There have been a couple of stories this week about relatively large data breaches. Wyze Labs, Inc., reported a data leak that could affect up to 2.4 million customers, while Wawa, the Philadelphia-based gas station and convenience store chain, recently discovered and reported that malware (which went undetected for approximately nine months) had created a “large-scale data breach.” Several lawsuits have been filed by customers claiming to have been impacted by the hack… but who was really hurt?
I subscribe to an FBI newsletter that lists about a dozen hardcore cyber-attacks every day. Cybercrime, regardless of its scope and size, has become as unremarkable as burglary (stealing property without interacting with people), and for good reason — it is practically victimless.
If you use best practices data protection and purchase cyber-insurance, you have done all you can reasonably do. This is an arms race between bad guys and good guys (you’re the good guy). The good guys have to be perfect all the time, while the bad guys have to get lucky (or find a dumb good guy). Everyone knows this.
You can’t qualify for cyber-insurance unless you have taken reasonable precautions to make yourself insurable. Once insured, the only risk (and it’s a big one) is public relations.
For those of us who leave a data trail wherever we shop (everyone), there is a statistically insignificant chance that you’ll become the victim of identity theft (you really need to be targeted to have your identity stolen), so worrying won’t help; you just need to be vigilant. If your identity is stolen, it is a giant time suck, but there are very few sad endings (although the ones that make the news are, for obvious reasons, spectacularly unfortunate).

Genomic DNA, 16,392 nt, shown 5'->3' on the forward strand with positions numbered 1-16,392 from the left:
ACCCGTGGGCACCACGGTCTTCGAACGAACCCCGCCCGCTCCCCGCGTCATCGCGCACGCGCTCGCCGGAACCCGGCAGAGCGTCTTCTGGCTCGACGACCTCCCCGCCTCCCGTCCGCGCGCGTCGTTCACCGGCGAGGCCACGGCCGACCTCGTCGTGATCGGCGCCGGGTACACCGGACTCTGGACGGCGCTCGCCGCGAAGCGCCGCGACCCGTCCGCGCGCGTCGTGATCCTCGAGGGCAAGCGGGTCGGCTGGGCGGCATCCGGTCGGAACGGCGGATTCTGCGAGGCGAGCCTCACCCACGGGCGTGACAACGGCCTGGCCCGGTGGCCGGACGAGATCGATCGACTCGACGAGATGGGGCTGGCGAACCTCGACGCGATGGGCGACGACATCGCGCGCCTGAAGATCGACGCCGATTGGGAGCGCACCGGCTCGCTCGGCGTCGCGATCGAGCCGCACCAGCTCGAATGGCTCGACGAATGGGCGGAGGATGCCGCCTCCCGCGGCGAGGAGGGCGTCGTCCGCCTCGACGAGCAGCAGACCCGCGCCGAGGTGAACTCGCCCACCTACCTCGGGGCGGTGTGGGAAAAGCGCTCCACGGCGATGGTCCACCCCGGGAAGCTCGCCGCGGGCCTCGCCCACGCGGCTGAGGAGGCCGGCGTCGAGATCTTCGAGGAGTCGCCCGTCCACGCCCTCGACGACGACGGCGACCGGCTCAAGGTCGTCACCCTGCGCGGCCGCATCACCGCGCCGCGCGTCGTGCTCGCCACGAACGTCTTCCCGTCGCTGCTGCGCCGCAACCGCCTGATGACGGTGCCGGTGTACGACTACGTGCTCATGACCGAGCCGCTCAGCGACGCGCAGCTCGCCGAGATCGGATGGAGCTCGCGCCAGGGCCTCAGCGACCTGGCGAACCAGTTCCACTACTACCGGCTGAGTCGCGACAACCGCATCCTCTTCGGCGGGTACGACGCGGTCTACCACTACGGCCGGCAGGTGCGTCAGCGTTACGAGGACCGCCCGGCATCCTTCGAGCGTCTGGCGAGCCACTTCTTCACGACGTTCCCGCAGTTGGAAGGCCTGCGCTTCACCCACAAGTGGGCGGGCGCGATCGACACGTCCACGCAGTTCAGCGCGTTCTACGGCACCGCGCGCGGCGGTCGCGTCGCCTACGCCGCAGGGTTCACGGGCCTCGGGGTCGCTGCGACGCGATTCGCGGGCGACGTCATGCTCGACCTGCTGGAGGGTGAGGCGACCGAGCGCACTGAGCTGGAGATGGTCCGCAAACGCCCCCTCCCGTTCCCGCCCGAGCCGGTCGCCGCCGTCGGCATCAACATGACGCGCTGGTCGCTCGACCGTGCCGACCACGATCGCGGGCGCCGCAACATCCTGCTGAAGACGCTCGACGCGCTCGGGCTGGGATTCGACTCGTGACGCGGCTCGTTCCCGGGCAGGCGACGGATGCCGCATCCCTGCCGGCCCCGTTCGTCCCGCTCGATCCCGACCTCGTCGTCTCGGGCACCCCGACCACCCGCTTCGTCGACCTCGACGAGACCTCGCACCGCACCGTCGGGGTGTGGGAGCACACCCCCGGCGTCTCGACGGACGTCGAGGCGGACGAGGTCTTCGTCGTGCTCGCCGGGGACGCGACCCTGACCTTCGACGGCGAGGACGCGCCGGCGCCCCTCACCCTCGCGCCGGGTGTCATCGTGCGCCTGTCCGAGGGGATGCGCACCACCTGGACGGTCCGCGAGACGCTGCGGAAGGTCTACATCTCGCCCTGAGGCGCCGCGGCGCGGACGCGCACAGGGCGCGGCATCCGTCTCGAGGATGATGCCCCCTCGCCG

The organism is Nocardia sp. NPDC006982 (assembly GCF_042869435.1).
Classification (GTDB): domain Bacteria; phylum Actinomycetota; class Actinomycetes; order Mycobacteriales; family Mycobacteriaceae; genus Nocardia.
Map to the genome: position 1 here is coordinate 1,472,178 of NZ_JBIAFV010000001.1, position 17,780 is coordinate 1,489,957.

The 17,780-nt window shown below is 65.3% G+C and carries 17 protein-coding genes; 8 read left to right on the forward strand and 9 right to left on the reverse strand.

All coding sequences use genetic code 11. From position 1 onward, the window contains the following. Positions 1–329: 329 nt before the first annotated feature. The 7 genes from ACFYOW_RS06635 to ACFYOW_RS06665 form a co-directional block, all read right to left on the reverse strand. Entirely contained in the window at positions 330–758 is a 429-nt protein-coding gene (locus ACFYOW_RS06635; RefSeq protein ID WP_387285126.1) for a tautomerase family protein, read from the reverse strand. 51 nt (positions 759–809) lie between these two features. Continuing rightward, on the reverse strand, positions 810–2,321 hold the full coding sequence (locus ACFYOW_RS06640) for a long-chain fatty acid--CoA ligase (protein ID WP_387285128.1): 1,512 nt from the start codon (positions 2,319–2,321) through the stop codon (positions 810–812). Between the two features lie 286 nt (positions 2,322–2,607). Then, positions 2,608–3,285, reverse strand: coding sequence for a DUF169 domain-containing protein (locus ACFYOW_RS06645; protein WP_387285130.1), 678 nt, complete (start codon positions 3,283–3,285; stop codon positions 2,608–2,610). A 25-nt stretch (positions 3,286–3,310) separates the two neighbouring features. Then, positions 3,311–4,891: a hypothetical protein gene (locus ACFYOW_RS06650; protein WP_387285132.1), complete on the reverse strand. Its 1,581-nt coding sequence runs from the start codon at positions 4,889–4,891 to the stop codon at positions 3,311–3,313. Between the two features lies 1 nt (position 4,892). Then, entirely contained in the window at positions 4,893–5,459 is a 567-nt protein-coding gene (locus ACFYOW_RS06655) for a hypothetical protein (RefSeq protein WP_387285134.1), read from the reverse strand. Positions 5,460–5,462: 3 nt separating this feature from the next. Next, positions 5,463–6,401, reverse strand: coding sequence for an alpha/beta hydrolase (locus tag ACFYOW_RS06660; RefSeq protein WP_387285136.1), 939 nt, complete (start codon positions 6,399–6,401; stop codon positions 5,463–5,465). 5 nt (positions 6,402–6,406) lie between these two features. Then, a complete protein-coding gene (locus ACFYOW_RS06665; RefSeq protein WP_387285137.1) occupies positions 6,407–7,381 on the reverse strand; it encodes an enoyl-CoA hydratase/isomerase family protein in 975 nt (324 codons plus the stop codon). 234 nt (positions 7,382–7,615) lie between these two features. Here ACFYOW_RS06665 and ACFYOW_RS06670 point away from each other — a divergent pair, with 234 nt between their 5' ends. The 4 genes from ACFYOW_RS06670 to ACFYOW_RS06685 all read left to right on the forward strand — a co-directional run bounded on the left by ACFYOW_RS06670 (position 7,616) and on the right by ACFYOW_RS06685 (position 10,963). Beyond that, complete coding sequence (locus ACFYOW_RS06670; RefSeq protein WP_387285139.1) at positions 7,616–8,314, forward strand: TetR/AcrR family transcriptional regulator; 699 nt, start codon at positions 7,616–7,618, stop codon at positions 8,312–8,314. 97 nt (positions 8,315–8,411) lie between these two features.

However, at some point, your credit card numbers will be used by people trying to commit credit card fraud (for which you have no liability whatsoever). Other than getting a notice from your credit card company that they need to send you a new credit card, there’s really nothing to see here.
Fraud protection services are useless. If you are worried, check your credit card statements carefully every month. Set up email or text notifications for charges over a certain amount. Or, get one credit card just for online purchases, one for recurring online bills, and one to use while making physical (card in hand) purchases. That will minimize your inconvenience when (not if) your credit card needs to be replaced.
The rest of this is not new, and it is not news. It’s never going to get better; it will most certainly get worse. The good news is that you really don’t have to worry about it… unless you’re a lawyer. Then, you can maximize the expense for the real victims (the business that was hacked and the credit card issuers) by suing them on behalf of people who suffered no harm (the credit card users) while the insurance companies pay for everything.
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Author’s note: This is not a sponsored post. I am the author of this article and it expresses my own opinions. I am not, nor is my company, receiving compensation for it.